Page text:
“The American Rescue Plan Act (ARPA) includes a provision that would allow Alabama to access an estimated $619.4 million in additional federal funds, making Medicaid expansion more affordable and sustainable than it has been in years prior. These additional funds, on top of the generous 90/10 match of federal to state funds, could result in the federal government absorbing $397 million in annual expenses currently paid by the state.” - Cover Alabama Coalition

After the speakers finished, participants entered the Statehouse to meet with their legislators and urge them to act on expanding Medicaid. At that time, almost all legislators were in caucuses. So advocates left packets of information with personal notes.

The case for expanding Medicaid is compelling in several ways. Not least are economic ones. Besides the huge gains in personal wellbeing, Medicaid expansion would be a huge boost to economic development. It would create 20,000+ new jobs. The workforce would grow as many people become healthy enough to return to work.

A January 2022 poll from Cygnal polling firm showed that nearly 72% of Alabamians support Medicaid expansion, including 66% of Republican voters. Over half of voters strongly support expansion.” - Cover Alabama Coalition

Expansion would also greatly strengthen Alabama’s healthcare system. It could help save the one-third of rural hospitals in immediate danger of closing and the half of rural hospitals in danger of closure. Expansion would also greatly reduce racial inequities in healthcare.

Notable are infant and maternal mortality and deaths among people with chronic health conditions.
Medicaid expansion is literally a matter of life and death – for communities as well as people.

The following table shows stark differences among counties in the impact of lacking health insurance for all residents. Notice the extremely high per-capita debt from uncompensated hospital costs for more rural counties. These counties are the ones in immediate danger of losing their hospitals, emergency services, and healthcare providers. Expanding Medicaid would also help many residents being caught in and their families destroyed by an endless burden of medical debt. Lifting that burden helps the local economy, as well as the tax base.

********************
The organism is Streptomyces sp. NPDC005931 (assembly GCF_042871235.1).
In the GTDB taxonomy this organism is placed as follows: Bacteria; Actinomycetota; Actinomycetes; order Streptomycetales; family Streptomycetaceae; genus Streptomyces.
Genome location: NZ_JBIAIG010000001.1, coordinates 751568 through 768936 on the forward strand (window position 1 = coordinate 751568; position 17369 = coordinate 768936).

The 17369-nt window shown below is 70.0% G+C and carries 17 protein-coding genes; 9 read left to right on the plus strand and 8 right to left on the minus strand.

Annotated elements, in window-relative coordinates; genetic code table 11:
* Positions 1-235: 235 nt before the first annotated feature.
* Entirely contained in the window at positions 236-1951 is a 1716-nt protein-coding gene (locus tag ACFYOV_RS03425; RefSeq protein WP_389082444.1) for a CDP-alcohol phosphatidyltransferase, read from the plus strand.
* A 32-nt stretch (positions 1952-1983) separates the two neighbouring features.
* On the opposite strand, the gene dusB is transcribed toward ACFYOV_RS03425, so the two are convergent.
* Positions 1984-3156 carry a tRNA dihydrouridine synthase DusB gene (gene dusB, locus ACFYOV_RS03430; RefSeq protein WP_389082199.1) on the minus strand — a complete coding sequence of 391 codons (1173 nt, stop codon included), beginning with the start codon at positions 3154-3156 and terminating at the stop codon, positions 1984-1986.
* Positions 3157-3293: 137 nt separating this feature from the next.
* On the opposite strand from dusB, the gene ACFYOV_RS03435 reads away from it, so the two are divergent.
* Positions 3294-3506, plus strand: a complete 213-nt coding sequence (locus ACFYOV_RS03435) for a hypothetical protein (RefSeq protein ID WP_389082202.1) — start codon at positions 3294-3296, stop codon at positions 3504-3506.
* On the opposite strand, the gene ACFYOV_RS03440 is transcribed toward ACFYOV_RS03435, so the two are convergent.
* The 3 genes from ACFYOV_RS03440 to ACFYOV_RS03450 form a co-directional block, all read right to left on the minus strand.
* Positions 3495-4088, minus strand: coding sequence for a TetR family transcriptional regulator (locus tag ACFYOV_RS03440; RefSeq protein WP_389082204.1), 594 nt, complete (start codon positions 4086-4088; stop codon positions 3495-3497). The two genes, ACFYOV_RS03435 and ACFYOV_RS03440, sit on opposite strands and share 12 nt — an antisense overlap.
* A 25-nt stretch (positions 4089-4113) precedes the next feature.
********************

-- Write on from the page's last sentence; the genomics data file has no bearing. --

Per Percentage Reduction in

Uncompensated capita in uninsured with

County Population cost ($millions) debt Collection expansion

Shelby 223,000 $11.0 $49.3 15 30

Calhoun 115,000 $2.6 $22.6 22 47

Etowah 103,000 $26.9 $261.2 17 50

St. Clair 91,000 $14.4 $158.2 13 38

Talladega 82,000 $14.5 $176.8 27 55

Randolph 22,000 $14.5 $659.1 22 47

Cleburne 15,000 $14.4 $960.0 21 34

Clay 14,000 $14.4 $1,028.6 18 53

Source of data: Cover Alabama fact sheets, 2020 US Census

Expanding Medicaid isn’t a partisan issue, at least not among voters. In fact, more than half of all voters, regardless of party, favor it.
The time to expand Medicaid is NOW! Call, write, or visit your state representative and senator to move this ball across the goal line.

-- Dr. Jim Williams, Calhoun County Democrat, community leader and activist